It would be interesting to see what Shakespeare would blog about if he were alive today.
He was a great writer, and his works are still being studied and enjoyed centuries after he wrote them.
Hamlet is one of the plays I’ve enjoyed in the past, especially the “to be or not to be” scene.
If Shakespeare were blogging today, it’s likely that his posts would be full of clever insights and observations about the world around him. He was known for his sharp wit, so his blog would no doubt be full of memorable one-liners.
Fans of Shakespeare would no doubt flock to read his blog, and it’s even possible that he could attract new fans who have never read any of his work before.
I was reminded about this when I recently bumped into a soliloquy from Shakespeare (Hamlet, Act 3, Scene 1). And I wondered… If it was rewritten with the perspective of a blogger in the 21st century…
Here’s my 21st century stab at the above Hamlet Shakespeare scene.
To blog, or not to blog, that is the question:
Whether ’tis nobler in the quest to suffer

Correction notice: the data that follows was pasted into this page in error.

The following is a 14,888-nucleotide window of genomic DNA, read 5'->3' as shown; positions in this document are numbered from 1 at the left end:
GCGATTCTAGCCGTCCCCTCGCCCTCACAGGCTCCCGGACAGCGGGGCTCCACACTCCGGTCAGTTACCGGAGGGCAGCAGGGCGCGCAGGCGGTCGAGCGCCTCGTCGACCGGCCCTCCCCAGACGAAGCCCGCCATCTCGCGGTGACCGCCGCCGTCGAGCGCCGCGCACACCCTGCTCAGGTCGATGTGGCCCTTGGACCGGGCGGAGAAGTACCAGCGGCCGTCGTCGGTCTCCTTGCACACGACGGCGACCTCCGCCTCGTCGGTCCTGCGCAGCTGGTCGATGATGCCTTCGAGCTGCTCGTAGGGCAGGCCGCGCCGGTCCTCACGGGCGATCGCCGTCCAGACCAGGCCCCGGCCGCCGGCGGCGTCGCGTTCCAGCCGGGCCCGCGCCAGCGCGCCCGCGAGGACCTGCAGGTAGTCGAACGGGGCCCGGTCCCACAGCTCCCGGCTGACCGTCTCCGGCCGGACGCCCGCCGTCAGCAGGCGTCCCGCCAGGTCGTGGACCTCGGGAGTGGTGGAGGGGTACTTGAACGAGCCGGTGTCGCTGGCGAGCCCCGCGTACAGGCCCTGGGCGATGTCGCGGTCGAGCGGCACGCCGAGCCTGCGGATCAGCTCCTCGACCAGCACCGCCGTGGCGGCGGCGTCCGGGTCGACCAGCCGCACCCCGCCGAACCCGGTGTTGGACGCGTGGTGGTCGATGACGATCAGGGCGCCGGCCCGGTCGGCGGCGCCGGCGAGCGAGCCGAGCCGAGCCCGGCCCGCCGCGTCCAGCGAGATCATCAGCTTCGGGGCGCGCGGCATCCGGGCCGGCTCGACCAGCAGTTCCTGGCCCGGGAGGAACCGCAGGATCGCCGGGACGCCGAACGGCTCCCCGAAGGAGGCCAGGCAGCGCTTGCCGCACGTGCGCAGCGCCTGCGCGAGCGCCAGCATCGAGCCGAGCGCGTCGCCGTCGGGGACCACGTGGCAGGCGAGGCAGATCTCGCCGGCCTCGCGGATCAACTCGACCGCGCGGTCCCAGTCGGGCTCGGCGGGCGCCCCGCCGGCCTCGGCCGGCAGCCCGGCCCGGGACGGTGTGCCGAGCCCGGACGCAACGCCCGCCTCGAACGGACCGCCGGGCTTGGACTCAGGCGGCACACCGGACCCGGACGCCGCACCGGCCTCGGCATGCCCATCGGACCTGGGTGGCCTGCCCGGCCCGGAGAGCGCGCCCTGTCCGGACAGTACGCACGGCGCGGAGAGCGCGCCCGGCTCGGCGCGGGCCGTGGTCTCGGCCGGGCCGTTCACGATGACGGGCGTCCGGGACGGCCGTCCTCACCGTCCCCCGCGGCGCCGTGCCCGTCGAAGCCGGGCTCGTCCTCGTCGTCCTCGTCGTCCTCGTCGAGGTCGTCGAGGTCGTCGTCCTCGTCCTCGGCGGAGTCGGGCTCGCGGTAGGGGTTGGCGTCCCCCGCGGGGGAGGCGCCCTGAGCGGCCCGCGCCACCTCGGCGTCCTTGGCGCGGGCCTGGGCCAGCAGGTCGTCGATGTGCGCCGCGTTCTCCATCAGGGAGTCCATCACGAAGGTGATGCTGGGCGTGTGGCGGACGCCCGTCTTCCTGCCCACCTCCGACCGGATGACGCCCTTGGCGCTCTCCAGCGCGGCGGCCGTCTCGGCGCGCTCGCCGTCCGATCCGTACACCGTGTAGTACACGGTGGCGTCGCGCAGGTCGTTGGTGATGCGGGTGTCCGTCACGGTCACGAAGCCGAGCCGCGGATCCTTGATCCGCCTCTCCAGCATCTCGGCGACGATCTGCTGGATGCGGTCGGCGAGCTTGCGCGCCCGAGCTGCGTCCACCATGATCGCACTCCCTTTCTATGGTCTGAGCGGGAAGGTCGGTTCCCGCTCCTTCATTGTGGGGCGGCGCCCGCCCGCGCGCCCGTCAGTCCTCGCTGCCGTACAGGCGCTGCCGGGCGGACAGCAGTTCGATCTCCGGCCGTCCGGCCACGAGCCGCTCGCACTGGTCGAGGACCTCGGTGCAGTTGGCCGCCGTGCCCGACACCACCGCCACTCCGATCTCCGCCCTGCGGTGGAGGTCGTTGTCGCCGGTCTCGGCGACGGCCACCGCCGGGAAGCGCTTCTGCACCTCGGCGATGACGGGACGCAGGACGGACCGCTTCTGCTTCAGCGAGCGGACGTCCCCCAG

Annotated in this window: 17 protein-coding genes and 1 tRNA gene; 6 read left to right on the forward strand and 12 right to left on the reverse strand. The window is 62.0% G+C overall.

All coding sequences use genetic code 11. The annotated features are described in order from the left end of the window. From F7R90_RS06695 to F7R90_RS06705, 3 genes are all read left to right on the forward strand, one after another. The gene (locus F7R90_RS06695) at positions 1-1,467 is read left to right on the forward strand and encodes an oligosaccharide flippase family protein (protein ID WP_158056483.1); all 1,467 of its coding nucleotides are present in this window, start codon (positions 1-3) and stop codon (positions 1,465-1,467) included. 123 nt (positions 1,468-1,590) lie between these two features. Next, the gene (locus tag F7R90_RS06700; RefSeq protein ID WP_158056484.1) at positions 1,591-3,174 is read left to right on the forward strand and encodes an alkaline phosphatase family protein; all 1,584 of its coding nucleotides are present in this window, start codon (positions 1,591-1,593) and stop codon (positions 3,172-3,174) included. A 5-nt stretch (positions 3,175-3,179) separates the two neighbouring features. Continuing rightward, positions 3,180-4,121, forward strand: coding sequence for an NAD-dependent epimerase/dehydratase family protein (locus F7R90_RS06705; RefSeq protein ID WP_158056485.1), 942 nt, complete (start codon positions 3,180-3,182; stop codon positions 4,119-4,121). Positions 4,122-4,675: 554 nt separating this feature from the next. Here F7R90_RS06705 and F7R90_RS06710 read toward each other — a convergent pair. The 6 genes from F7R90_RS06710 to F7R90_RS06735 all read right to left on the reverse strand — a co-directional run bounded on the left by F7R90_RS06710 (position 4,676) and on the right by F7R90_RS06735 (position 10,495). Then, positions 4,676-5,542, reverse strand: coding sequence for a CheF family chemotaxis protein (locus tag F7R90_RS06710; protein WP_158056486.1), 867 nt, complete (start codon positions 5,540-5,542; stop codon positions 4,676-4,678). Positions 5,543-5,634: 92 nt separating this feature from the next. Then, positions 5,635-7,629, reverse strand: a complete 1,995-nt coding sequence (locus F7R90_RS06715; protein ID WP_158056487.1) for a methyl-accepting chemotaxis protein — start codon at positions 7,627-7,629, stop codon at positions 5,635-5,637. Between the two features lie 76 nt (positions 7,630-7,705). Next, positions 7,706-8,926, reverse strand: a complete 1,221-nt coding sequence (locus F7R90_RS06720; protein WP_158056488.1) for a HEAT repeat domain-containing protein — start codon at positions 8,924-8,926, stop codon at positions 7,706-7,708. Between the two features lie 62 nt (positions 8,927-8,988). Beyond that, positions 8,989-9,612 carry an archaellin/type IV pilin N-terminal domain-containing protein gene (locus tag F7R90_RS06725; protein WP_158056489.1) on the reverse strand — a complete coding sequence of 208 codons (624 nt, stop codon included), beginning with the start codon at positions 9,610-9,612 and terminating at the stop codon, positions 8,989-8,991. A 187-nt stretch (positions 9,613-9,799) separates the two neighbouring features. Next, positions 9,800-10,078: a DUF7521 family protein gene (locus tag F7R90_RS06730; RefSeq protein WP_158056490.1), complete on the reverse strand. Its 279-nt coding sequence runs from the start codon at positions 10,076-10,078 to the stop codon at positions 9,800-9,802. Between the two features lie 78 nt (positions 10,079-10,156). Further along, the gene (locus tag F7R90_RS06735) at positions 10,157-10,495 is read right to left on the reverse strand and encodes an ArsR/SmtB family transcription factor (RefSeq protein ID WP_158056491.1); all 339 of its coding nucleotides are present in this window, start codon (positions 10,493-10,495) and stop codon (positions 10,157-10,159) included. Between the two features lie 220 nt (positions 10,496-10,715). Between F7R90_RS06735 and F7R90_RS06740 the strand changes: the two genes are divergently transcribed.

The writers block of outrageous content,
Or take pens against a sea of websites
And by opposing end boredom. To write – to type,
No more; and by a blog to say we publish
The heart-ache and the thousand missed visitors
That post is heir to: ’tis a consummation
Devoutly to be wish’d. To write, to type;
To write, perchance to discover – ay, there’s the niche:
For in that write of blogging what content may come,
When we have shuffled off this writers’ block,
Must give us pause – there’s the keyword
That makes calamity of so long blogs.
For who would bear the whips and scorns of poor posts,
Th’oppressor’s wrong, the proud writers’ contumely,
The pangs of dispriz’d posts, the schedul’d delay,
The insolence of wifi, and the autocorrect
That reader merit of th’unworthy critique,
When he himself might his blogging make
With a bare screen? Who would fardels bear,
To grunt and sweat under weary fingers,
But that the dread of something after publishing,
The undiscovere’d niche, from whose bourn
No blogger returns, puzzles the will,
And makes us rather bear those articles we have
Than tweet to others that we know not of?
Thus nay writing doth make procrastinance of us all,
And thus the native idea of resolution
Is drafted o’er with the pale cast of taedium,
And enterprises of great grammar and motivation
With this regard their posts turn awry
And lose the call to action.